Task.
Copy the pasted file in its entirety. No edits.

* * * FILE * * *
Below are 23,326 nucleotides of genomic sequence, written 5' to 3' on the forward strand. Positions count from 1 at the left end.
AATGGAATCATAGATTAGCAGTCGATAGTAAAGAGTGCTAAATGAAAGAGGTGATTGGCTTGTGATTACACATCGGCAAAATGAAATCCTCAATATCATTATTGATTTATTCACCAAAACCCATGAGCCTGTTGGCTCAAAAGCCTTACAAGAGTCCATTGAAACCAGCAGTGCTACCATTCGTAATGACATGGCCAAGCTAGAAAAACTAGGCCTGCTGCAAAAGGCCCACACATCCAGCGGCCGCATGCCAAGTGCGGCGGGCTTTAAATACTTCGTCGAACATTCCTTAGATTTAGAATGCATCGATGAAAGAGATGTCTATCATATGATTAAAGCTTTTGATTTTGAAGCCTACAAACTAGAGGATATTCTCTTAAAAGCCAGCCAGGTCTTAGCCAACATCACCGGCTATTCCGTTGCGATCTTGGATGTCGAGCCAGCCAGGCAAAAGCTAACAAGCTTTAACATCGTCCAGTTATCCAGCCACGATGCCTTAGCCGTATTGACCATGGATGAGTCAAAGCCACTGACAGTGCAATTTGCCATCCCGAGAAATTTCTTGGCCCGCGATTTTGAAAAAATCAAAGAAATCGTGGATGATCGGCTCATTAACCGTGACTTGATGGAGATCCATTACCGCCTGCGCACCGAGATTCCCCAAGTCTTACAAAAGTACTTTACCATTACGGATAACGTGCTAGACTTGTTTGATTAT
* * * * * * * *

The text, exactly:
Below are 23,326 nucleotides of genomic sequence, written 5' to 3' on the forward strand. Positions count from 1 at the left end.
AATGGAATCATAGATTAGCAGTCGATAGTAAAGAGTGCTAAATGAAAGAGGTGATTGGCTTGTGATTACACATCGGCAAAATGAAATCCTCAATATCATTATTGATTTATTCACCAAAACCCATGAGCCTGTTGGCTCAAAAGCCTTACAAGAGTCCATTGAAACCAGCAGTGCTACCATTCGTAATGACATGGCCAAGCTAGAAAAACTAGGCCTGCTGCAAAAGGCCCACACATCCAGCGGCCGCATGCCAAGTGCGGCGGGCTTTAAATACTTCGTCGAACATTCCTTAGATTTAGAATGCATCGATGAAAGAGATGTCTATCATATGATTAAAGCTTTTGATTTTGAAGCCTACAAACTAGAGGATATTCTCTTAAAAGCCAGCCAGGTCTTAGCCAACATCACCGGCTATTCCGTTGCGATCTTGGATGTCGAGCCAGCCAGGCAAAAGCTAACAAGCTTTAACATCGTCCAGTTATCCAGCCACGATGCCTTAGCCGTATTGACCATGGATGAGTCAAAGCCACTGACAGTGCAATTTGCCATCCCGAGAAATTTCTTGGCCCGCGATTTTGAAAAAATCAAAGAAATCGTGGATGATCGGCTCATTAACCGTGACTTGATGGAGATCCATTACCGCCTGCGCACCGAGATTCCCCAAGTCTTACAAAAGTACTTTACCATTACGGATAACGTGCTAGACTTGTTTGATTAT